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Hereditary Angioedema

Hereditary Angioedema (HAE) is a rare genetic disorder most often caused by a lack of a functional or sufficient amount of a protein called C1 esterase inhibitor (C1-INH). This protein is needed to help regulate several complex processes involved in immune system function, blood clotting, and bleeding. Without the correct level of C1-INH, a peptide called bradykinin is increased which may cause fluids to build up in body tissues (edema).

It is estimated that hereditary angioedema occurs in 1 in 10,000 to 1 in 50,000 people. Because it presents similarly to common illnesses, it can be difficult to diagnose.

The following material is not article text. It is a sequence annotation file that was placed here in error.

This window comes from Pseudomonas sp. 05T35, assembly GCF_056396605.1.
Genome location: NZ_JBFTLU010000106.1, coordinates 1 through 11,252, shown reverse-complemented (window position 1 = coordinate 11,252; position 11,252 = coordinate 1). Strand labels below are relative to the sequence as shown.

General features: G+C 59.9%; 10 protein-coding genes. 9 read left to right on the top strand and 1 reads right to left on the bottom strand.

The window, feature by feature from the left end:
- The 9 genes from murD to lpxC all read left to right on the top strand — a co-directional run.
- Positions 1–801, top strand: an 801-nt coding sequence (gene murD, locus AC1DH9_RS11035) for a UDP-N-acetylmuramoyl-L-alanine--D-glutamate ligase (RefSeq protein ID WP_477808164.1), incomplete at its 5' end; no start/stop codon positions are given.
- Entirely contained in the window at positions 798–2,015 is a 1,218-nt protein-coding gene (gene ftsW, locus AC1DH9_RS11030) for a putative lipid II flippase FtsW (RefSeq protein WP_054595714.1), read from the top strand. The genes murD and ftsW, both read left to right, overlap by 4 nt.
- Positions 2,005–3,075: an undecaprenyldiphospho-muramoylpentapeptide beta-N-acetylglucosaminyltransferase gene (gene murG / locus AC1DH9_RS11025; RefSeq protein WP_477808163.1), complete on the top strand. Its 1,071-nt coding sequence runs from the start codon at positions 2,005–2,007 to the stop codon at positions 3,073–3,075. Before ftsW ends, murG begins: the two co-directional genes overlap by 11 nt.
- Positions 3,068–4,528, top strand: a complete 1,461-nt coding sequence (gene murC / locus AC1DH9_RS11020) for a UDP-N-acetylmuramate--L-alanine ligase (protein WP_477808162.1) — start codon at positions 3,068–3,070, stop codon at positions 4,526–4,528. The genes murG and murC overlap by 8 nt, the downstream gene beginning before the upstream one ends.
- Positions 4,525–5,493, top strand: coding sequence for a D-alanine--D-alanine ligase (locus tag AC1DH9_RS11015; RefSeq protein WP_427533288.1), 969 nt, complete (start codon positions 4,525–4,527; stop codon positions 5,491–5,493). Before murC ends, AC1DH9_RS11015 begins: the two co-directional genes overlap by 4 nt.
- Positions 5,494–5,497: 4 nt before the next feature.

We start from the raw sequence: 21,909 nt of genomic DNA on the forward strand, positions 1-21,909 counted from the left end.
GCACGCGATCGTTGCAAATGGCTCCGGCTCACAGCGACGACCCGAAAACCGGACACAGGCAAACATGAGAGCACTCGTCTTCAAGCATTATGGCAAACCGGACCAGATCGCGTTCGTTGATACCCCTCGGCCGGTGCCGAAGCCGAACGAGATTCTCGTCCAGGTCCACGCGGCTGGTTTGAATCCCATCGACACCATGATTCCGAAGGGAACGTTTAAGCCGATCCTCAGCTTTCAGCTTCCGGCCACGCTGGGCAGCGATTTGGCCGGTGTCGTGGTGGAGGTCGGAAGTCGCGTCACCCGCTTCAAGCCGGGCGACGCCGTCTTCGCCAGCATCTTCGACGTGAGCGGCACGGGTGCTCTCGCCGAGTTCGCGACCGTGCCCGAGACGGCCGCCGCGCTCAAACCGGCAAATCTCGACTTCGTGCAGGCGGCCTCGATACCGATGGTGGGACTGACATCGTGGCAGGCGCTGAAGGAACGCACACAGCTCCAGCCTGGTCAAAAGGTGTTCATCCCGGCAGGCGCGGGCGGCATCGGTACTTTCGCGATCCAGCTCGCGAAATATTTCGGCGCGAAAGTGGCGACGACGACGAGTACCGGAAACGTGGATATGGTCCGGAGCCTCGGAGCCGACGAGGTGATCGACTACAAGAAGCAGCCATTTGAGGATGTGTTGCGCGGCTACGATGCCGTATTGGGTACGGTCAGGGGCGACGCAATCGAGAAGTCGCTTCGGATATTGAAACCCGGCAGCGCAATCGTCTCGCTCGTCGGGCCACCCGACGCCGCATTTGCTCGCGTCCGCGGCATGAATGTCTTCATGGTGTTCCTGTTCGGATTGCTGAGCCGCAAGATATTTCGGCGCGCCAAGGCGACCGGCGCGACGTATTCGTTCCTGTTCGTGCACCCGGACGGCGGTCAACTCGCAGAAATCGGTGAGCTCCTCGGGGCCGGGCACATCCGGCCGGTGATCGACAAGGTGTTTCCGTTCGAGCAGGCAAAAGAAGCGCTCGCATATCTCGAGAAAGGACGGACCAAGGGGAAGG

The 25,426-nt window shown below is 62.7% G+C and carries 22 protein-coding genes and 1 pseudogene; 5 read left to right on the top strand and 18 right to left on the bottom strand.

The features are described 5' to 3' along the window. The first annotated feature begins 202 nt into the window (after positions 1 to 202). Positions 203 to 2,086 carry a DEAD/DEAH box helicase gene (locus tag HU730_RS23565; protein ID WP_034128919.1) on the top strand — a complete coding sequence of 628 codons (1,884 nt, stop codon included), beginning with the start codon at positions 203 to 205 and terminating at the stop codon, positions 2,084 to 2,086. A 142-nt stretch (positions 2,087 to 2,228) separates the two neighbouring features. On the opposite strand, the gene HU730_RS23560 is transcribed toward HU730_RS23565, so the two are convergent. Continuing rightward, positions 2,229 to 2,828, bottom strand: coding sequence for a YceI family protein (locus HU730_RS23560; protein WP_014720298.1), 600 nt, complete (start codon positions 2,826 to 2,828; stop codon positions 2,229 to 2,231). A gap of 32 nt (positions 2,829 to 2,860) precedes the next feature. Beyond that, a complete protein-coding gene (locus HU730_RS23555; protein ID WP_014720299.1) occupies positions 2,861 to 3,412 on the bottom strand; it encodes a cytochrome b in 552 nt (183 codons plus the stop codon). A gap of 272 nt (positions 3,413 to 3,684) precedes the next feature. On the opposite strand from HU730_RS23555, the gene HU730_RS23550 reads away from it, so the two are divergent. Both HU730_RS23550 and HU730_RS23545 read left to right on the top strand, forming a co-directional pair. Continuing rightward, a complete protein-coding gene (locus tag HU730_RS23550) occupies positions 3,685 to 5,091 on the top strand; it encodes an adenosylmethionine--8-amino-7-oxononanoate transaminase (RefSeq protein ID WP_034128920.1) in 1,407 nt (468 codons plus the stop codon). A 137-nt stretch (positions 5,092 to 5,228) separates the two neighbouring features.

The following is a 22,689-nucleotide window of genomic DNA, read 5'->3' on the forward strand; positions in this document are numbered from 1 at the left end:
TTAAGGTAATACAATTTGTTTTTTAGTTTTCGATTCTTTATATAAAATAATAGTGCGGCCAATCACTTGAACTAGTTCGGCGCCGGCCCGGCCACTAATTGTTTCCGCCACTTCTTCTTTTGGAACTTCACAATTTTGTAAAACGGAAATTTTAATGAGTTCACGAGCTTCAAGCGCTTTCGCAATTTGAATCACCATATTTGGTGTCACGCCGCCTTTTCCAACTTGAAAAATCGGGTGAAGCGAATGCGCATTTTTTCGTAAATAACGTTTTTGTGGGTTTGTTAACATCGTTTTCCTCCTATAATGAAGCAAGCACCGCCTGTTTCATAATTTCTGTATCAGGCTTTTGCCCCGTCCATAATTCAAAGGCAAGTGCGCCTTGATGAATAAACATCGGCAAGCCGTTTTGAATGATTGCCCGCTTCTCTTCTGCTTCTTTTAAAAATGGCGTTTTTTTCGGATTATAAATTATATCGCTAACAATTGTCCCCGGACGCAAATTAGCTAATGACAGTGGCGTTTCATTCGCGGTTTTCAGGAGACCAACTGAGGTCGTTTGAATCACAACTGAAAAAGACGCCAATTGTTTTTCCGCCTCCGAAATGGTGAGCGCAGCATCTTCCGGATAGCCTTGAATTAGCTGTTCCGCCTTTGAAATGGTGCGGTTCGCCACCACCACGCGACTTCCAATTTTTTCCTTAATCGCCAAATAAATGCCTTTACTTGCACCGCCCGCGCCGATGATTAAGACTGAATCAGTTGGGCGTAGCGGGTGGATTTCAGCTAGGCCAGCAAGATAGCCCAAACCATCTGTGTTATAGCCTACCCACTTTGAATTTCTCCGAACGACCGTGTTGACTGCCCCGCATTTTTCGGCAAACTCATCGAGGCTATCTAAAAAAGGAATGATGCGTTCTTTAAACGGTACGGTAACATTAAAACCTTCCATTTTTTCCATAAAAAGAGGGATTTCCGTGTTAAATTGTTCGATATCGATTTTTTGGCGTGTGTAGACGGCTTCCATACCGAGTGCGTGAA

Symptoms of hereditary angioedema include sudden recurrent attacks of swelling commonly affecting the hands, feet, arms, legs, face, abdomen, tongue and larynx (throat). Attacks involving the abdomen are often associated with severe pain, nausea and vomiting. Attacks of the larynx can lead to airway obstruction and can be life threatening.  During an attack, swelling might occur in only one or multiple locations. The frequency, severity and location of attacks are often quite variable, even in the same patient.